Play Pits Queen Natural Deodorant ($12)
Play Pits all started when Chantel Powell made an all-natural deodorant for her 6-year-old son, Kam, who encouraged her to make it for everyone. Now the brand has grown to offer deodorants for adults, too.
Taylor + Tess
Taylor + Tess In the Buff Cleansing Bar ($20)
Tess Taylor created CBD skincare line Taylor + Tess with the ethos that it wasn’t going to be marketed by race, gender, age, or sexual orientation, and it was going to help de-stigmatize hemp and cannabis. Products include a cleansing bar, face moisturizer, and toning spray—all plant-based, toxic-free, and made with hemp-derived CBD.
Former SoulCycle instructor Angela Manuel-Davis co-founded new fitness studio Aarmy with Akin Akman and Trey Laird in 2019. The studio offers cycle and boot camp classes and will soon offer lift and stretch sessions, too. Right now, with gyms closed because of the pandemic, they’re offering free practices on IGTV.
Founded by former music exec Akinah Rahmaan, Banana Skirt Productions offers fitness classes that are basically dance parties. Signature classes include Starpop Dance Class, Ratchet Fitness, and Beyoncercise. With recent events, the studio is offering daily live streams via a subscription on Patreon.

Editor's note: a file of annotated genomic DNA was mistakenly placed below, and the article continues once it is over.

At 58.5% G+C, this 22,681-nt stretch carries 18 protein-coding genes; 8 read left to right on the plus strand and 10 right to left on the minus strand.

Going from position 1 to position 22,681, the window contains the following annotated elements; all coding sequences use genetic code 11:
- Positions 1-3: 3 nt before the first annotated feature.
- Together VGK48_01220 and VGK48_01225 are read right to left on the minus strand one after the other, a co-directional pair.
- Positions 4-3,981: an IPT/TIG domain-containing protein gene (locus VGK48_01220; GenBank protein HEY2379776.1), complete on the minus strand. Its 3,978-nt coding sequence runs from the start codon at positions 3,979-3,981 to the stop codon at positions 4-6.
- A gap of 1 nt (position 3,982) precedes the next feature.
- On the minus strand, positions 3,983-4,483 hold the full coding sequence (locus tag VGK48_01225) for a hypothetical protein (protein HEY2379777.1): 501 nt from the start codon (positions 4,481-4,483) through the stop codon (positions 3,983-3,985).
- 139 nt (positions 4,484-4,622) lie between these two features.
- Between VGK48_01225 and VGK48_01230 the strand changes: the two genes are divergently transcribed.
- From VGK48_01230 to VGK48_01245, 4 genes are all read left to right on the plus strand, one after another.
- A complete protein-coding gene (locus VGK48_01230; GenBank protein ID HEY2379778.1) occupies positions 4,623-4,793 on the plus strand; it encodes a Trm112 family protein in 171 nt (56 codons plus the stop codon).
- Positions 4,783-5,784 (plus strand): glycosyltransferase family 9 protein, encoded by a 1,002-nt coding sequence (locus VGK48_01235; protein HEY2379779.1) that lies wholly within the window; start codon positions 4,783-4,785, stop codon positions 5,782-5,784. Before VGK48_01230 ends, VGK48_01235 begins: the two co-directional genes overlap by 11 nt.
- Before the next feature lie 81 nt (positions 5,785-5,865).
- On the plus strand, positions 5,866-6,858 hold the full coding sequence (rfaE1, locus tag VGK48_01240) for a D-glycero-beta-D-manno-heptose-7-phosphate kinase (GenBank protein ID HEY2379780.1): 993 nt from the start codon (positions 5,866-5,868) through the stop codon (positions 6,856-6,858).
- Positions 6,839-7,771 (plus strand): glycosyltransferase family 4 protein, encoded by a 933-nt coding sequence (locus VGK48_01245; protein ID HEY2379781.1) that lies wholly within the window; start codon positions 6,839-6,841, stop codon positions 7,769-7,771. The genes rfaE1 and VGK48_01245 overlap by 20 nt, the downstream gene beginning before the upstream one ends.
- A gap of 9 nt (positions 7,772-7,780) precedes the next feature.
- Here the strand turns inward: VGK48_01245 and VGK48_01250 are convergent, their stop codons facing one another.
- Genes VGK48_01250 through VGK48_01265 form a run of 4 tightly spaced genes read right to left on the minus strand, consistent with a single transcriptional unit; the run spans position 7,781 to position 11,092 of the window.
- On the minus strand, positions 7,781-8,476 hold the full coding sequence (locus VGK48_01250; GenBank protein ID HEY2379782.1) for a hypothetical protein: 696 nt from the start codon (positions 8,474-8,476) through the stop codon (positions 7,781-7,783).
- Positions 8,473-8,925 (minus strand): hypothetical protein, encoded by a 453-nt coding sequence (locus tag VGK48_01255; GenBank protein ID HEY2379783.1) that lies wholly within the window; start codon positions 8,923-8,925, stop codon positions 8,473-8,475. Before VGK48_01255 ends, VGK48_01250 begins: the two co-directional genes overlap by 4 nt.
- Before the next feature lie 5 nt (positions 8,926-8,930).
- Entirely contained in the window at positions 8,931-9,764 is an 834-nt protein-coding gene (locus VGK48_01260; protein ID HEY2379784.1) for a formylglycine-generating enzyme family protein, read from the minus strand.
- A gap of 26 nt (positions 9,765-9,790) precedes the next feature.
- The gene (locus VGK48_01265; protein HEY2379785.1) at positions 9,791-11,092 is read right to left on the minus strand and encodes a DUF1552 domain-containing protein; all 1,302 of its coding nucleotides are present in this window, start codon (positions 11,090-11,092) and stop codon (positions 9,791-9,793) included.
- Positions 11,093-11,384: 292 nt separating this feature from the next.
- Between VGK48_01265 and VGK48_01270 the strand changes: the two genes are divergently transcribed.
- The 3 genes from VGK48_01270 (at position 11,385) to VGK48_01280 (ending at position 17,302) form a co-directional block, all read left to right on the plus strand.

Culture Fit Criss-Cross Sports Bra: Purple Ankara ($30)
If you’re looking for something that’s far from your average workout bra and leggings, Culture Fit’s activewear features beautiful West African print designs to stand out in. Each piece is made of quality, sweat-wicking material and is designed for comfort. The brand also makes yoga mats.
Celebrity trainer Leyon Azubuike (his clients include Jennifer Aniston) founded boxing studio Gloveworx in 2015. The studio (which has locations in L.A. and New York) offers small and large group sessions for different ability levels. You can book virtual sessions right now to work out at home.
Yoga teacher, personal trainer, and holistic health coach Koya Webb founded Get Loved Up, a wellness brand and community that includes teacher trainings, retreats, breathwork sessions, nutrition programs, a podcast, and a subscription-based app. Webb is also offering virtual teacher and holistic health trainings right now.
You might be familiar with Taylor Elyse Morrison’s Inner Workout already. We got to learn about her morning routine previously. But if you’re not in the know, it’s a workout that completely revolves around self-care. Each session focuses on the body and mind, so there’s so movement, journaling, meditation, and breathwork. Digital classes start at $12.